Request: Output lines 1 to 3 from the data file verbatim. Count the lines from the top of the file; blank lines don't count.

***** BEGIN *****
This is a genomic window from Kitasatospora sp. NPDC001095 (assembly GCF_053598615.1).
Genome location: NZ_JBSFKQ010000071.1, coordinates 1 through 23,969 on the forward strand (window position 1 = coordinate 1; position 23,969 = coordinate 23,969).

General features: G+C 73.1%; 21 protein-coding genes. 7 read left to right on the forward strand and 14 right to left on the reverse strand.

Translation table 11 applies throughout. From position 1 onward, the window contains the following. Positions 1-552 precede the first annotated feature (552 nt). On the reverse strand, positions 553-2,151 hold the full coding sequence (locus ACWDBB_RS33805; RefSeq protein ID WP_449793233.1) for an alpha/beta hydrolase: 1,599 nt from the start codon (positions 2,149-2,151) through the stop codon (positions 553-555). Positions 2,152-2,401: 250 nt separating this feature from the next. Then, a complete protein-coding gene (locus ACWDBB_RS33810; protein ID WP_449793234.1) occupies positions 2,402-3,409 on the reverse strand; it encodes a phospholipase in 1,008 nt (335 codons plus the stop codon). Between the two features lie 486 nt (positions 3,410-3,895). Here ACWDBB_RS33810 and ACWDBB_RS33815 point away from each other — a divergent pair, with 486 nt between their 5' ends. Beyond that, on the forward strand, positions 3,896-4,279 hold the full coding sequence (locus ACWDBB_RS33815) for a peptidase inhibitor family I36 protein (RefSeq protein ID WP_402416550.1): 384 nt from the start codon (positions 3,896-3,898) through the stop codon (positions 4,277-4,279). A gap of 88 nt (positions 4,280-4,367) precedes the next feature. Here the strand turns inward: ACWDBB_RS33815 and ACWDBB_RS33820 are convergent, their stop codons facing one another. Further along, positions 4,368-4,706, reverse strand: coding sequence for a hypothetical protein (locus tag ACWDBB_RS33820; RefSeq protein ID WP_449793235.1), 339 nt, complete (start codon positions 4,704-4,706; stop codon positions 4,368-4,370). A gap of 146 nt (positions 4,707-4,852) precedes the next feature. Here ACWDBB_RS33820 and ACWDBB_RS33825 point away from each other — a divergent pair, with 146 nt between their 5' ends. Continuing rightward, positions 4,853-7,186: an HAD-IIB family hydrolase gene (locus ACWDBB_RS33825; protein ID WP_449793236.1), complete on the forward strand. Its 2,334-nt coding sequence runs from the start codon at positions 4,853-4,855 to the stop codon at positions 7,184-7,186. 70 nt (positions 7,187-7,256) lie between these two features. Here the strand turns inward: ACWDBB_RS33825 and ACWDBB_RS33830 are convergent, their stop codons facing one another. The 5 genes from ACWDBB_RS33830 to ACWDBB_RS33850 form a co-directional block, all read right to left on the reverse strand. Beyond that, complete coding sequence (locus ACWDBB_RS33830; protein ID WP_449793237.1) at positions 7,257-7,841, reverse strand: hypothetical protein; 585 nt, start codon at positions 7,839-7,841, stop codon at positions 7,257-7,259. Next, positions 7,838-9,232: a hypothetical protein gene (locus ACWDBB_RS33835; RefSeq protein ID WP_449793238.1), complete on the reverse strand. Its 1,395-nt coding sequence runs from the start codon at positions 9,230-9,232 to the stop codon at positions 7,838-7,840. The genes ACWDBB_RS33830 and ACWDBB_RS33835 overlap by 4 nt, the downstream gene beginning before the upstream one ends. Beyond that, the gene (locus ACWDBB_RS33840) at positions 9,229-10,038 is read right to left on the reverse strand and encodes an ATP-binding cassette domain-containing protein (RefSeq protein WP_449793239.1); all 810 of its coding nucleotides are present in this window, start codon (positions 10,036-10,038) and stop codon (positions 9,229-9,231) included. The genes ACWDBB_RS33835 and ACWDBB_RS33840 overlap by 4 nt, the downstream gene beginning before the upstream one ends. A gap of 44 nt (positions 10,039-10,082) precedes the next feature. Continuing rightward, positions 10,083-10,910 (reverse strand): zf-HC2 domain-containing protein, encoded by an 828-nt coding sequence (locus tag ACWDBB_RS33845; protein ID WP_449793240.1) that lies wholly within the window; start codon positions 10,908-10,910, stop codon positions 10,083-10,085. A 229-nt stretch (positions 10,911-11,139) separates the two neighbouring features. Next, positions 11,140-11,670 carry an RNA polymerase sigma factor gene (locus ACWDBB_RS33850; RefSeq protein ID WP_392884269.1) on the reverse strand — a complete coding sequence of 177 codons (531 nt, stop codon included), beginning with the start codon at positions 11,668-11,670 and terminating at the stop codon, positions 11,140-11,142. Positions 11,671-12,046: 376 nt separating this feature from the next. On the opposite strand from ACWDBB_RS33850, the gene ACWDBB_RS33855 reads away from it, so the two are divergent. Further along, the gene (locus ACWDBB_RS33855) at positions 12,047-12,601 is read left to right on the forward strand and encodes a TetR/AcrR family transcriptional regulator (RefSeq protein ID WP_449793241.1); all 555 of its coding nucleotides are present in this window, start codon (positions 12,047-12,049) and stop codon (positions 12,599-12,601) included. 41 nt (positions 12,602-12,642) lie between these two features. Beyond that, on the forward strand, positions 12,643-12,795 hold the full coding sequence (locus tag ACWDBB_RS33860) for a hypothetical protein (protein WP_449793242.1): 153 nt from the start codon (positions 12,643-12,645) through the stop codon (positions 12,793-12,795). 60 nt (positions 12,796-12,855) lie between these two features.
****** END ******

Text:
This is a genomic window from Kitasatospora sp. NPDC001095 (assembly GCF_053598615.1).
Genome location: NZ_JBSFKQ010000071.1, coordinates 1 through 23,969 on the forward strand (window position 1 = coordinate 1; position 23,969 = coordinate 23,969).

General features: G+C 73.1%; 21 protein-coding genes. 7 read left to right on the forward strand and 14 right to left on the reverse strand.